Spirit Caravan, King Parrot and Pilgrim Said Good Bye To Tired SXSW Attendees
Saturday, March 14, the roads seem quiet compared to the previous night. Part of this was due to my moving back to Red River Street and away from Dirty Sixth. Everybody seemed tired, and as a publicist opined to me, Thursday morning's crash on Red River casted bad mojo onto the festivities. Whatever the cause, there was no 1001 person to flood a capacity venue.
Not did I notice a dip in attendance, everybody seemed lethargic. Iron Reagan front man told the crowd he was happy this was their last performance. Not exactly an enthusiastic statement, but I think most people were in agreement. All the bands on the night's bill played in the venue's semi-enclosed outdoor location. Inside, people conversed over a cold brew, played pool, enjoyed the venue's incredible jukebox or bought merch.
Although Spirit Caravan was billed as headliner, the show did not contain a stoner-doom theme. However, it seemed that way with Pilgrim opening and Spirit Caravan closing the concert. Due to the extended length of their songs, Pilgrim played a seemingly short set. They opened with the intro from their sophomore Metal Blade release "II: Void Worship." This segued into the Silver Screen diabolic rhythms of the next track " Master's Chamber."
We visited the merch table to purchase a couple Spirit Caravan shirts. While inside, we heard the down-tempo churnings of Vaporizer. Keyboards accompanied their doom metal movements. However, the band shifted its speed and headed into death/grind territory, ala Pig Destroyer-eque pig squeals, as I entered the outdoor stage. I liked the group's variety, but it felt as if I were witnessing two bands. I'm still on the fence about Vaporizer.
I missed Lazer/Wulf perform at the American Icon Records show at Beerland on Tuesday, so I was curious to see what this group is all about. Just two years in the making, the band seems mature as musicians, artists and performers. Singer Bryan Aiken pranced around the stage like a clown to the band's opening circus romp, one that made me think of Mr. Bungle. The Athens, Georgia natives were an eccentric sort. Descriptive tags such as "technical," "progressive" and "experimental" come to mind when describing their sound. The tight play between bassist, Sean Peiffe and drummer Brad Rice was of considerable note. Kick ass drummers was one of the night's themes, as you'll see when I discuss Henry Vasquez of Spirit Caravan.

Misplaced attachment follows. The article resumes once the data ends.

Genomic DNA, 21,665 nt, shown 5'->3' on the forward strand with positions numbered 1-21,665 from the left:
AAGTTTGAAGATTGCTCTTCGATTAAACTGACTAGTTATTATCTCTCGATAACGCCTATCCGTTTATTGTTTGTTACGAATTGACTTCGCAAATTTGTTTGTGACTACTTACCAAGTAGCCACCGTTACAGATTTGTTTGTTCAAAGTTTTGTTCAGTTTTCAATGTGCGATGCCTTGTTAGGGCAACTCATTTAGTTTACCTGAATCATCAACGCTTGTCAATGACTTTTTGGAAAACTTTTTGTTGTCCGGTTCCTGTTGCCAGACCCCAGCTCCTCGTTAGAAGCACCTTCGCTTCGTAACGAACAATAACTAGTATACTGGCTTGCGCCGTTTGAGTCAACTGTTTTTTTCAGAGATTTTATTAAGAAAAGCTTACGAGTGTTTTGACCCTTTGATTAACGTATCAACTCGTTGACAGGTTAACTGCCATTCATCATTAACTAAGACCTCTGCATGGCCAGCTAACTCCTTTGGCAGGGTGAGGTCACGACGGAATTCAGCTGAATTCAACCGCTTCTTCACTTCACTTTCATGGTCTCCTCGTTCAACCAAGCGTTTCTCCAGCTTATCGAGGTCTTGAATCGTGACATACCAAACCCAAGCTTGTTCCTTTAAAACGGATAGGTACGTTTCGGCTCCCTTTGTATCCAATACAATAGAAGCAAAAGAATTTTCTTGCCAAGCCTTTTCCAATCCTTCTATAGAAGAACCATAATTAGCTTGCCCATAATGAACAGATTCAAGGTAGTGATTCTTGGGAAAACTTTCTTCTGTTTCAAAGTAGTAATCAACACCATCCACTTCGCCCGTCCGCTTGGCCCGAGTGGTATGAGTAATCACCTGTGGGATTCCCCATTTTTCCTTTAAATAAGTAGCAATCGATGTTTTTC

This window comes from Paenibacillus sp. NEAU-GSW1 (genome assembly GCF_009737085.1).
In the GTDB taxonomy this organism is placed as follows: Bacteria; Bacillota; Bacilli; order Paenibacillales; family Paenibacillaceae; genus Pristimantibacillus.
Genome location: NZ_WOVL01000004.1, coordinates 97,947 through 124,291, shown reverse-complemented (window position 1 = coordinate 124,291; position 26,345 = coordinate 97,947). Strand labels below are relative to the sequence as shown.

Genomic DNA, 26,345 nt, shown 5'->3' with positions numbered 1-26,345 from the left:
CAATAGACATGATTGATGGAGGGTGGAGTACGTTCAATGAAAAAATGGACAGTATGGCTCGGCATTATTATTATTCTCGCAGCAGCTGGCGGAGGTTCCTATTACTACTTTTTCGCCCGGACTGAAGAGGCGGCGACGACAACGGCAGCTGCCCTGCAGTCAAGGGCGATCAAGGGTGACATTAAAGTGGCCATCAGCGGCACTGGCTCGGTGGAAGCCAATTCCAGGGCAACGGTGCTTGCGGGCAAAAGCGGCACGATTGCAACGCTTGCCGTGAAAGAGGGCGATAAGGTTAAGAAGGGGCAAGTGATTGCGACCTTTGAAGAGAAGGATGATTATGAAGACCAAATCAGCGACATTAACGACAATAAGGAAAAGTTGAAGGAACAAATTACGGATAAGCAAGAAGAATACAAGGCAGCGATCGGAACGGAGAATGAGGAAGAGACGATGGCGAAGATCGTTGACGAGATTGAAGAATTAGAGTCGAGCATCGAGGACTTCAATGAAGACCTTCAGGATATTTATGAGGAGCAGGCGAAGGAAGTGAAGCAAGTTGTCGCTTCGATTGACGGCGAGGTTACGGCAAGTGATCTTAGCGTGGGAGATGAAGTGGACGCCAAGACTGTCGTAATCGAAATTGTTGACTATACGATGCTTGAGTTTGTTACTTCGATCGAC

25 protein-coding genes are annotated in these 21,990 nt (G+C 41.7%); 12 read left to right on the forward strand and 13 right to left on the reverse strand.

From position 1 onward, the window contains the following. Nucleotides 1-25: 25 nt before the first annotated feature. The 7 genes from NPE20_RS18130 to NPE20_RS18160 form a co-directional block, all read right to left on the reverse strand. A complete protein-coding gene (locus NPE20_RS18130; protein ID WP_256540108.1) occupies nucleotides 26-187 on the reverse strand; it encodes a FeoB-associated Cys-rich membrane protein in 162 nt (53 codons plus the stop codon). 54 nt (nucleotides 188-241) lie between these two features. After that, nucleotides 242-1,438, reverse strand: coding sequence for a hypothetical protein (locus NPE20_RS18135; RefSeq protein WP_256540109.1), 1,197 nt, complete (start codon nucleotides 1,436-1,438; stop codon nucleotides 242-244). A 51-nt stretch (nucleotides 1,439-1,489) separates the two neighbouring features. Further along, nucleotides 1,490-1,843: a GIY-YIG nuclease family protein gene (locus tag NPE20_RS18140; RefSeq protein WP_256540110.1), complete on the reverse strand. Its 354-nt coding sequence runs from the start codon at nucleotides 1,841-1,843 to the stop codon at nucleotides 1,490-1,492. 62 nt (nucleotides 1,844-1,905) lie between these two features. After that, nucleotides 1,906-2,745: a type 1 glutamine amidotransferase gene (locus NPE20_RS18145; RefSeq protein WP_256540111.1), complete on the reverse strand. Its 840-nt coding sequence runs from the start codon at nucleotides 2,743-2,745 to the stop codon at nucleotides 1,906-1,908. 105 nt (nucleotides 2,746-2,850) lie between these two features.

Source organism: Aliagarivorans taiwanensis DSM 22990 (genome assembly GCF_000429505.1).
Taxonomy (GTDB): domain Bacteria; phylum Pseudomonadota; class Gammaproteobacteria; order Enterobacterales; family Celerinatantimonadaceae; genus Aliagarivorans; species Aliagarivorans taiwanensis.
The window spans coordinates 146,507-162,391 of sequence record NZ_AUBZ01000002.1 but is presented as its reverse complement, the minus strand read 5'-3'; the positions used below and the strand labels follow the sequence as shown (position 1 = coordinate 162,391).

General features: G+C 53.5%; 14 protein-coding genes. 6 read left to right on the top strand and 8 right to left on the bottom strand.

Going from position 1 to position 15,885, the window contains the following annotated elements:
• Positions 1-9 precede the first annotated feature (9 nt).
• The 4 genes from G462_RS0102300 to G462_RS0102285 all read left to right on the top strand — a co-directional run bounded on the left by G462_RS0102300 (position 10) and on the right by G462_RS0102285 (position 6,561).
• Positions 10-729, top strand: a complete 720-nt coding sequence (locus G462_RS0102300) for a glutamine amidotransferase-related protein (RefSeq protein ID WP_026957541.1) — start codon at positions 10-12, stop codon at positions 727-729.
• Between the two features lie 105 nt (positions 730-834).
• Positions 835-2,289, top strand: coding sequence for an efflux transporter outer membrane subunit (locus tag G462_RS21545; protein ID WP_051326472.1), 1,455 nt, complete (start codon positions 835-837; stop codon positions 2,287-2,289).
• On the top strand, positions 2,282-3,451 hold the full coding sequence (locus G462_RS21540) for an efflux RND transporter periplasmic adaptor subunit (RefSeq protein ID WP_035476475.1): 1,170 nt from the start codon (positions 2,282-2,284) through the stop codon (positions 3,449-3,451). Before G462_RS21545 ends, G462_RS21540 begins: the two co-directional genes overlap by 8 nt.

Vattnet Viskar took the stage around 10:30. This was their second consecutive year playing SXSW. The band came to Austin supporting its "Sky Swallower" album released by Century Media last September. Samples, fast, sustained-note guitar picking and pedal effects swamped the band in ambience. The ambience was often of a sideways, post-metal swagger, that moved guitarist, Chris Alfieri, to posture towards the speakers.
King Parrot received the best slot of the night. They played around 11:20 to the biggest and most active crowd of the night. We heard a little about the Australian band from a group of ladies also from the Land Down Under. Vocalist Youngy possessed a deranged, screaming pitch not unlike Corporate Death of Macabre. One lyric, "heave-ho," led me to assume the band has their own take on "pirate metal," but further research makes me think otherwise. King Parrot was a pleasant surprise to this year's festival. They were another band I was glad to discover.
As noted at the beginning of the article, Iron Reagan's crowd was lethargic compared to the previous night. Although the amount of bodies had thinned as had the enthusiasm, Iron Reagan still brought it hard and heavy. Once again, the band concluded with their crossover rendition of Cannibal Corpse's "Skull Full of Maggots."
Spirit Caravan conveyed a dissimilar mood from the previous three bands, so in terms of moshing one would not expect to see much crowd movement (tell that to the shithead who broke my leans-turning pinkie during Saint Vitus three years ago!). Head banging, fist pumping, singing and air guitaring were the order of the day, and many of the same fans who were active during Pilgrim's set. Wino sang with smooth aggression, kicking the air when a certain riff caught him the right way. Dave Sherman and Henry Vasquez mastered the beat. I enjoyed the melodic refrain and pedal effects heard on the tracks plucked from their "Jug Fulla Sun" and "Elusive Truth" albums. Vasquez's hit the skins with a splendid gusto.
Other than the auto atrocity, SXSW lived up to its expectations, good and bad. I often found myself straightening as tight as possible when there wasn't an inch between me and the next person. I made new friends, discovered new bands while consorting with familiar faces from in an out of town. One of the drawbacks to this year's festival I heard from many lips was the lack of headliners. Even though Spirit Caravan isn't as popular as Clutch, High On Fire or other bands of this ilk, the group put on a top notch performance, at a level one would expect from this legendary stoner-doom lineup.
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